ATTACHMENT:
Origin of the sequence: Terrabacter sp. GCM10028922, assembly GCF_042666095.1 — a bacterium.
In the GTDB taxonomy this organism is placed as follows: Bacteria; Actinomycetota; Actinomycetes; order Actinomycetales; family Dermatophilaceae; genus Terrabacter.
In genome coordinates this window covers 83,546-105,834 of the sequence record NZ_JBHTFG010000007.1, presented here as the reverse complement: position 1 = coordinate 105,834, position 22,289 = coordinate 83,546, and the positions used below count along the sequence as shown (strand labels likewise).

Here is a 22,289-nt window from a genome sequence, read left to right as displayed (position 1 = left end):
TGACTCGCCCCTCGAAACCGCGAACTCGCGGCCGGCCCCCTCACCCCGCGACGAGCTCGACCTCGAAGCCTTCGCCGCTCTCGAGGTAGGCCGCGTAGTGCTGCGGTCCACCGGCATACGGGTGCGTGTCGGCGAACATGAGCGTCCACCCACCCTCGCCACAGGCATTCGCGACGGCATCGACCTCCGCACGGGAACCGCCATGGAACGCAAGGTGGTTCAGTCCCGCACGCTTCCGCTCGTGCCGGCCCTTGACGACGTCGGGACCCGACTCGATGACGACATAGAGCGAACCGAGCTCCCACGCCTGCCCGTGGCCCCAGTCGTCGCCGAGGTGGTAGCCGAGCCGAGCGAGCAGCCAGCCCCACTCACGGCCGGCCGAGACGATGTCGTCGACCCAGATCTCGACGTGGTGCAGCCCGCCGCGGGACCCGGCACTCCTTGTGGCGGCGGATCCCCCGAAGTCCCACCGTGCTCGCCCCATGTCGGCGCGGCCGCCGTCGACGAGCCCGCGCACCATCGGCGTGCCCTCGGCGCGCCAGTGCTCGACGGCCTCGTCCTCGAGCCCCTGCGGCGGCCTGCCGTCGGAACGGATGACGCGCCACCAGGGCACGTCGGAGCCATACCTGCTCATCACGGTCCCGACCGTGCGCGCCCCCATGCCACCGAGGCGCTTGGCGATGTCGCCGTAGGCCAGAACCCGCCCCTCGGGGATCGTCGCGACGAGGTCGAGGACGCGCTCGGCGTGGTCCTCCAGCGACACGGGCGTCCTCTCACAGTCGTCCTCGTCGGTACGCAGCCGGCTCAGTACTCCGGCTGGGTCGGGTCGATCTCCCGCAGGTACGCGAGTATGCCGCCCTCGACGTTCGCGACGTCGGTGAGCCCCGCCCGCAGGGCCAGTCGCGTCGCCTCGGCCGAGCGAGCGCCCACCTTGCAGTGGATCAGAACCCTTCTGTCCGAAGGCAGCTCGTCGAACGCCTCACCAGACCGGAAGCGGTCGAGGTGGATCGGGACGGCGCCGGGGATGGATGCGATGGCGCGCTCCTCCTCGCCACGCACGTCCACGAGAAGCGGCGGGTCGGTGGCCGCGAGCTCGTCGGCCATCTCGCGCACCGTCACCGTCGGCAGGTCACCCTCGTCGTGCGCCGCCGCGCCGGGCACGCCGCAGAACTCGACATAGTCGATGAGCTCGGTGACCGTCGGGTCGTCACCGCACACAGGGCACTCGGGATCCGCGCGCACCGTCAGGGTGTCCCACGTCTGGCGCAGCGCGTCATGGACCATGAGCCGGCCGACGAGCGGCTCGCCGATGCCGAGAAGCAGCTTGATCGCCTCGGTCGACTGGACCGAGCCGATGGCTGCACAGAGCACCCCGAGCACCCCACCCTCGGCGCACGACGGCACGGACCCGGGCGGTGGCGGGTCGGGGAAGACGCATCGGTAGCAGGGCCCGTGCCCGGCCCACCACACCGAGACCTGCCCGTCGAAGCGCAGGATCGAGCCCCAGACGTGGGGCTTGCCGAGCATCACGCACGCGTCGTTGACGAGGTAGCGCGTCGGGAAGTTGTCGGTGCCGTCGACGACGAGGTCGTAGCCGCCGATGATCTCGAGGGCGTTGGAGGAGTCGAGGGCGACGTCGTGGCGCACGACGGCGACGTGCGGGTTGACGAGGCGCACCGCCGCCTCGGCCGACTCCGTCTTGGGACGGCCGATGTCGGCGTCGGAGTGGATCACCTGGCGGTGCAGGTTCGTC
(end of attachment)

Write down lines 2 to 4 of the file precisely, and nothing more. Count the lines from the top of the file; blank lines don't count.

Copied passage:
In the GTDB taxonomy this organism is placed as follows: Bacteria; Actinomycetota; Actinomycetes; order Actinomycetales; family Dermatophilaceae; genus Terrabacter.
In genome coordinates this window covers 83,546-105,834 of the sequence record NZ_JBHTFG010000007.1, presented here as the reverse complement: position 1 = coordinate 105,834, position 22,289 = coordinate 83,546, and the positions used below count along the sequence as shown (strand labels likewise).

Here is a 22,289-nt window from a genome sequence, read left to right as displayed (position 1 = left end):